Friday, 13 July 2012

T 523/10 – Be Consistent

When you try to establish, inter alia, insufficiency of disclosure of a patent you oppose, you have to be careful with the rest of your arguments. That is what the opponent had to learn in the present case. Anything you say can be used against you by a Board of appeal …

Claim 1 on file read:
1. A solid detergent composition in the form of granules, the composition comprising from 10 to 60 wt % of a surfactant system and having a maximum Residues Index (RI) of 25 and a maximum Secondary Residues Index (SRI) of 15, wherein the composition is free of phosphate-containing builder material, wherein the composition comprises from 1% to 80% by weight of a water-soluble and/or partially water-soluble builder compound, wherein the composition comprises below 9 wt % aluminosilicate builder, wherein the composition comprises a highly water-soluble carboxylate- or carboxylic acid-containing compound in an intimate mixture with one or more surfactants, wherein the surfactant comprises an anionic surfactant of which 50 to 100 wt % is an anionic sulphonate surfactant.
The Board decided to admit documents D18 and D19 as well as RI and SRI values presented by the opponent into the proceedings and then discussed compliance with the requirements of A 83:

[2.1] The [opponent] in essence argued, that the structural features concerning the composition, like the amounts and kinds of ingredients, are not linked to the functional features RI and SRI. Meeting only the structural features does therefore not automatically mean that the functional features are also met. Since the patent-in-suit does not contain sufficient information on how to select a suitable composition possessing the required RI and SRI values, the requirement of sufficiency of disclosure is not met.

[2.2] A 83 EPC 1973 requires that the invention has to be disclosed sufficiently clear and complete for it to be carried out by a person skilled in the art. The patent-in-suit exemplifies a method for preparing products according to the invention and gives inter alia details on their chemical composition and the necessary amounts. Furthermore, the patent-in-suit gives detailed information how the RI and SRI values may be calculated.

[2.3] Based on this information the [opponent] determined the RI and SRI values of prior art composition. Thus, as has been confirmed by the [opponent], the skilled person is per se in a position to prepare compositions as claimed with the required structural and functional characteristics.

[2.4] According to the [opponent] the obstacle is the high number of tests that has to be carried out by the skilled person to arrive at compositions according to the invention due to lack of guidance in the patent-in-suit.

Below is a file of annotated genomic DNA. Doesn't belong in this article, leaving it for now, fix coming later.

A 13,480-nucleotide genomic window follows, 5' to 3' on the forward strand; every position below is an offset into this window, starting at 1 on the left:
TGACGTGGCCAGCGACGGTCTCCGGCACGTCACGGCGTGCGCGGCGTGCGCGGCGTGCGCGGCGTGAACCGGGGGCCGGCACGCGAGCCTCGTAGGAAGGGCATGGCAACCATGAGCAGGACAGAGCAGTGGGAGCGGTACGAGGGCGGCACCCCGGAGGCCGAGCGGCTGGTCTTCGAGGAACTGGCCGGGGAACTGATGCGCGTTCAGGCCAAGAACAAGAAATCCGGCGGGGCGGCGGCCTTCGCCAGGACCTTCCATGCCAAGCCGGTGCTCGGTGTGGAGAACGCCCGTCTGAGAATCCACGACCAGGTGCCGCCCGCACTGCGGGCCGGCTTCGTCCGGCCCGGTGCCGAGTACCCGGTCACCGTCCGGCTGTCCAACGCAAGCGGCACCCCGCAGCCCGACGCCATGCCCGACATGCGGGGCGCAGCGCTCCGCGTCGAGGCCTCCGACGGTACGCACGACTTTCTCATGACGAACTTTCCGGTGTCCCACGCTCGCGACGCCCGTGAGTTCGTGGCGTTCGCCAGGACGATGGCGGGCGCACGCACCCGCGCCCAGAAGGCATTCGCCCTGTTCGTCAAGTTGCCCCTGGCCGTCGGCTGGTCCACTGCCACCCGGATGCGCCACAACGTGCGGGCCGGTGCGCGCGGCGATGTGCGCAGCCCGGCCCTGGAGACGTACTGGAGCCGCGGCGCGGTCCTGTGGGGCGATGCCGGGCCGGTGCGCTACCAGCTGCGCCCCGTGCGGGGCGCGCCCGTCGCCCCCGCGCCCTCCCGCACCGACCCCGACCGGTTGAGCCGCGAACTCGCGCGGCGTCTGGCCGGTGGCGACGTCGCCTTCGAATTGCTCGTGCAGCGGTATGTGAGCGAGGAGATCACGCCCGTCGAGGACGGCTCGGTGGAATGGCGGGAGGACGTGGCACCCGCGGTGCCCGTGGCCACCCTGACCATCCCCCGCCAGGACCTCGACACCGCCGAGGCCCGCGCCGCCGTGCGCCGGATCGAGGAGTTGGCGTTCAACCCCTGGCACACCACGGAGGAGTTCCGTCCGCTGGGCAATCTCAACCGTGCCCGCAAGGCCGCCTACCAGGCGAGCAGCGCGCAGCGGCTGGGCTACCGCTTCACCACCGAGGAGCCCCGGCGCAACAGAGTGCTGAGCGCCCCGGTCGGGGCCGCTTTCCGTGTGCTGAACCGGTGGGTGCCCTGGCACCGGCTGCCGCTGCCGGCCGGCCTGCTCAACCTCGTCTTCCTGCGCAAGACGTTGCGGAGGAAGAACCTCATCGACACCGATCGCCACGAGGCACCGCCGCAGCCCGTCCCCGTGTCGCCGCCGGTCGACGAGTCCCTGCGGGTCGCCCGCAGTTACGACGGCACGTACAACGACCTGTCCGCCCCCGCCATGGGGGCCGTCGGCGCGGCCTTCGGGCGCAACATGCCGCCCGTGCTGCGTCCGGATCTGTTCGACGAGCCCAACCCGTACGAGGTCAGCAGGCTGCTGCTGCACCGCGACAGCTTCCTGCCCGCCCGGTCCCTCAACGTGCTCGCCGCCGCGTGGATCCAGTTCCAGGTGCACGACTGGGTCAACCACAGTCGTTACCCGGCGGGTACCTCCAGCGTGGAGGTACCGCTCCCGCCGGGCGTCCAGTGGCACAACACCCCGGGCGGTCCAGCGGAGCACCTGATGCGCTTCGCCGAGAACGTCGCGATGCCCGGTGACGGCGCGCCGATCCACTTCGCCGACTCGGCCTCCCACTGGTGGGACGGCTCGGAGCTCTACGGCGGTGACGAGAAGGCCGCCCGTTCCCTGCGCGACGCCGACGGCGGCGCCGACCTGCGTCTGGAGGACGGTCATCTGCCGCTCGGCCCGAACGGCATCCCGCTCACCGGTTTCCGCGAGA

[2.5] In the Board's view the requirement of A 83 EPC 1973 is met. The examples and the description, which point towards preferred embodiments of the patent-in-suit, give guidance on how to obtain the claimed compositions. No proof of the contrary has been submitted by the [opponent].

[2.6] In particular by identifying allegedly novelty-destroying prior art documents and calculating the RI and SRI values, the [opponent] himself showed, that the skilled person is capable of reworking compositions potentially claimed in the main request and consequently, to carry out the invention without undue burden.

[2.7] Since the [opponent] did not present arguments with regard to the features additionally being present in the auxiliary requests, the considerations above apply to all requests on file.

One might perhaps criticize that the decision reasons as if the opponent was representative of the skilled person, which is doubtful. The skilled person is a legal construction that is quite remote from real life. Therefore, I would be reluctant to deduce what the skilled person would have done from what a real person has done.

Should you wish to download the whole decision, just click here.

The file wrapper can be found here.


Anonymous said...

The opponent has understood the invention because he opposed : reading the patent, raising attacks, drafting the notice and the grounds gives a full understanding of the invention and needs to compensate for A83 defficiency.

I find this work beyond the normal burden, and should be seen as undue burden for the one skilled in the art.

If we go further in the board's view, one could say that raising A83 deficiency is incompatible with raising novelty or inventive step attack... I do not agree.

MaxDrei said...

Anon's "If we go further...." comment interests me.

My perception is that UK representatives are trained to avoid any contradictions in their written submissions (such contradictions being liable to be used against them by the other side and being anyway apt to weaken or destroy BOTH the contrary positions equally effectively in the eyes of the tribunal).

Advocates from Germany, however, see nothing wrong in first asserting (under Art 83) that the skilled person would have no idea how to put the claimed subject matter into effect but then, later in the same written submission, exhorting the tribunal to find the same subject matter manifestly obvious. They seem to think that if one argument fails, the other must necessarily succeed.

Do I see it as other readers do?